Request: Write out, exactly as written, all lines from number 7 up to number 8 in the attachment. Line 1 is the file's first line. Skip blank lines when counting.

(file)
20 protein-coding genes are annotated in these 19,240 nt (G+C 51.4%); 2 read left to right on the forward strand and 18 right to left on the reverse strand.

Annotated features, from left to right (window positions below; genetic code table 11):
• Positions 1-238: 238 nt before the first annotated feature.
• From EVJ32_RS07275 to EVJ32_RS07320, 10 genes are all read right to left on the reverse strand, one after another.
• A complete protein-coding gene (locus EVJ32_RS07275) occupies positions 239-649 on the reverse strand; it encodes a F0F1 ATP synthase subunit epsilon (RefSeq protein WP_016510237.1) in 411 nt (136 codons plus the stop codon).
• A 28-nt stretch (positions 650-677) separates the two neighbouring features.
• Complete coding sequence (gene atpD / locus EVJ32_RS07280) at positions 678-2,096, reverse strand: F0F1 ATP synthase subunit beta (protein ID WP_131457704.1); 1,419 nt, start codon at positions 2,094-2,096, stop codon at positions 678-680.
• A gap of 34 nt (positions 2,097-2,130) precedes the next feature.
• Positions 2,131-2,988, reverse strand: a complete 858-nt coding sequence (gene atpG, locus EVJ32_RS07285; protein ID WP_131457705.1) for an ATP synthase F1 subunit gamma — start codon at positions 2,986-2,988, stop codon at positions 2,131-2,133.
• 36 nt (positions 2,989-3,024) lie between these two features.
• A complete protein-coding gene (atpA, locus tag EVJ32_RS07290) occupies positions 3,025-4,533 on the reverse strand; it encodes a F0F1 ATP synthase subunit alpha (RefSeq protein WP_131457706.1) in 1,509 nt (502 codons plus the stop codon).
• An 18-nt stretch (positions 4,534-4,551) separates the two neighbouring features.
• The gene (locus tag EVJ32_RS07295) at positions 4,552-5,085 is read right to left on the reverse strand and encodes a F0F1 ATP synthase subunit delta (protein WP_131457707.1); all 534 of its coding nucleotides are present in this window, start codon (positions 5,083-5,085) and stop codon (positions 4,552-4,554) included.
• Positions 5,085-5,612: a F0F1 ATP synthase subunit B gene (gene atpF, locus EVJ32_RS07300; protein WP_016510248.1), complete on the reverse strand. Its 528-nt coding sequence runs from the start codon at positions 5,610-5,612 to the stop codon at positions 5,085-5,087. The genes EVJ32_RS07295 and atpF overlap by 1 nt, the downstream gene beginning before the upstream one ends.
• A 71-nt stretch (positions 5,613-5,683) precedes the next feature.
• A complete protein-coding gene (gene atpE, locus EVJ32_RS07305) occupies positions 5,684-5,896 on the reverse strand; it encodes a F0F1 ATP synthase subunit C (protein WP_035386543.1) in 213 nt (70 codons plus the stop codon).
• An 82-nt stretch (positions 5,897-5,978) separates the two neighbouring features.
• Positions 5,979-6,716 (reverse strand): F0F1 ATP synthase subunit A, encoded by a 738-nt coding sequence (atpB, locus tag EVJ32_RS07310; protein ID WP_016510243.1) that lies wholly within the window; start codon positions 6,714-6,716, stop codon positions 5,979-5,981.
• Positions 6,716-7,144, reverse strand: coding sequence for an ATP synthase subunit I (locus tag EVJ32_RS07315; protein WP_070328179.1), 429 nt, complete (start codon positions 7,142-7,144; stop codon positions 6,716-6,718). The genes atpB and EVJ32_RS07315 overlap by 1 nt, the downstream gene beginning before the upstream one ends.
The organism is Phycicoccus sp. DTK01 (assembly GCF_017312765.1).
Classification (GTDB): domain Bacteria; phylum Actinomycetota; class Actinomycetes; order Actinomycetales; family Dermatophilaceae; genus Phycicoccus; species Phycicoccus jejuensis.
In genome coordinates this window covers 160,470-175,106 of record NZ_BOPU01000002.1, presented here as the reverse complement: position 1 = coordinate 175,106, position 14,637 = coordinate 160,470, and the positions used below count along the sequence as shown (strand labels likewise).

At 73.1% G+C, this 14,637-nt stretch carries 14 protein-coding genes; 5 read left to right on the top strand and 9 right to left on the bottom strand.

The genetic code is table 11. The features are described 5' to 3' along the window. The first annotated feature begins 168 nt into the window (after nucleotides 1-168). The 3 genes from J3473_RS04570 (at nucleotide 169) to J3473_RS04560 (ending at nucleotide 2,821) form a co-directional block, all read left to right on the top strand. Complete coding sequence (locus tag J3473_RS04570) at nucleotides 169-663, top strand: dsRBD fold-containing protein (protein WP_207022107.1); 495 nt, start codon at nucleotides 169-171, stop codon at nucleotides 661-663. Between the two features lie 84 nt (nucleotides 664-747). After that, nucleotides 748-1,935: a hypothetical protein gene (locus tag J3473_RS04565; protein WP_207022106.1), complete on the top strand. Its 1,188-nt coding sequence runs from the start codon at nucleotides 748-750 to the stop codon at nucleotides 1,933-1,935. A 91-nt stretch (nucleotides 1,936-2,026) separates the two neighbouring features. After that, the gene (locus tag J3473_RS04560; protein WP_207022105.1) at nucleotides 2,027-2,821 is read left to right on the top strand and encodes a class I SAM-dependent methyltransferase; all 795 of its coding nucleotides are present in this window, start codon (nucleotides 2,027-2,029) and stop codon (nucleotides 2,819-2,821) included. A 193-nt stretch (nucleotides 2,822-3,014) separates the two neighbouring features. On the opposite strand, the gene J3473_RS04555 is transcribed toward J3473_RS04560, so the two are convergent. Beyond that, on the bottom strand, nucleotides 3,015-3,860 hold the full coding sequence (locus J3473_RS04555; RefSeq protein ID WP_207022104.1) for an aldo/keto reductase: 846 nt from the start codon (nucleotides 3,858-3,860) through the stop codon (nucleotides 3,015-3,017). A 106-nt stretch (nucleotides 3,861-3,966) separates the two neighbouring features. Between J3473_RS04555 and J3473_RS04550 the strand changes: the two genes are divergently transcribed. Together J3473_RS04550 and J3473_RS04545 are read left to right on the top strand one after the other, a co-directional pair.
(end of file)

• Complete coding sequence (gene atpD / locus EVJ32_RS07280) at positions 678-2,096, reverse strand: F0F1 ATP synthase subunit beta (protein ID WP_131457704.1); 1,419 nt, start codon at positions 2,094-2,096, stop codon at positions 678-680.
• A gap of 34 nt (positions 2,097-2,130) precedes the next feature.